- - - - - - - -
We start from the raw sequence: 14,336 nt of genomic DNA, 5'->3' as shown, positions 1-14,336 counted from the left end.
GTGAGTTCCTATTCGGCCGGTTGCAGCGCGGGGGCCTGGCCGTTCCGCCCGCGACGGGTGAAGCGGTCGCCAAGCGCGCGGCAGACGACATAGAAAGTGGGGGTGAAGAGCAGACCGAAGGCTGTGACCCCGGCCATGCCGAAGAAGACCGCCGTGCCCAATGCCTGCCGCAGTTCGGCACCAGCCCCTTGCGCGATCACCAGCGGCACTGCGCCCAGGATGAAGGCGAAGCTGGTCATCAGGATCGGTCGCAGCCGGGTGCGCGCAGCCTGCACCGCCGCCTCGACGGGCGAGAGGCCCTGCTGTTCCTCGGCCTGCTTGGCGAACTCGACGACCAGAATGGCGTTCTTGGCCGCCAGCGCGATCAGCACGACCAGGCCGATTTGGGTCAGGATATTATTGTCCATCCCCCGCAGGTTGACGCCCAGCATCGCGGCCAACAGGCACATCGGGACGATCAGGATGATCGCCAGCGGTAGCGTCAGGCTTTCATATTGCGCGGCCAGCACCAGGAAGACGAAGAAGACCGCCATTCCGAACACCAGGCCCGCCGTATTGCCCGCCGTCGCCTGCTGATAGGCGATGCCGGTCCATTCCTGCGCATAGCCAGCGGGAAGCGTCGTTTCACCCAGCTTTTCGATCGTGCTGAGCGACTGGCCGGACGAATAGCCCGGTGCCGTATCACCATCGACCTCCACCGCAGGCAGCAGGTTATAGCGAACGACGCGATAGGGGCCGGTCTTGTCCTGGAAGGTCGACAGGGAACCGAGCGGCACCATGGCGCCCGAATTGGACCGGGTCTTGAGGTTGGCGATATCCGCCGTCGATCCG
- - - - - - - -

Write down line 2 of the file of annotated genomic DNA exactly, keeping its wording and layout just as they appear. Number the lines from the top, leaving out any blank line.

GTGAGTTCCTATTCGGCCGGTTGCAGCGCGGGGGCCTGGCCGTTCCGCCCGCGACGGGTGAAGCGGTCGCCAAGCGCGCGGCAGACGACATAGAAAGTGGGGGTGAAGAGCAGACCGAAGGCTGTGACCCCGGCCATGCCGAAGAAGACCGCCGTGCCCAATGCCTGCCGCAGTTCGGCACCAGCCCCTTGCGCGATCACCAGCGGCACTGCGCCCAGGATGAAGGCGAAGCTGGTCATCAGGATCGGTCGCAGCCGGGTGCGCGCAGCCTGCACCGCCGCCTCGACGGGCGAGAGGCCCTGCTGTTCCTCGGCCTGCTTGGCGAACTCGACGACCAGAATGGCGTTCTTGGCCGCCAGCGCGATCAGCACGACCAGGCCGATTTGGGTCAGGATATTATTGTCCATCCCCCGCAGGTTGACGCCCAGCATCGCGGCCAACAGGCACATCGGGACGATCAGGATGATCGCCAGCGGTAGCGTCAGGCTTTCATATTGCGCGGCCAGCACCAGGAAGACGAAGAAGACCGCCATTCCGAACACCAGGCCCGCCGTATTGCCCGCCGTCGCCTGCTGATAGGCGATGCCGGTCCATTCCTGCGCATAGCCAGCGGGAAGCGTCGTTTCACCCAGCTTTTCGATCGTGCTGAGCGACTGGCCGGACGAATAGCCCGGTGCCGTATCACCATCGACCTCCACCGCAGGCAGCAGGTTATAGCGAACGACGCGATAGGGGCCGGTCTTGTCCTGGAAGGTCGACAGGGAACCGAGCGGCACCATGGCGCCCGAATTGGACCGGGTCTTGAGGTTGGCGATATCCGCCGTCGATCCG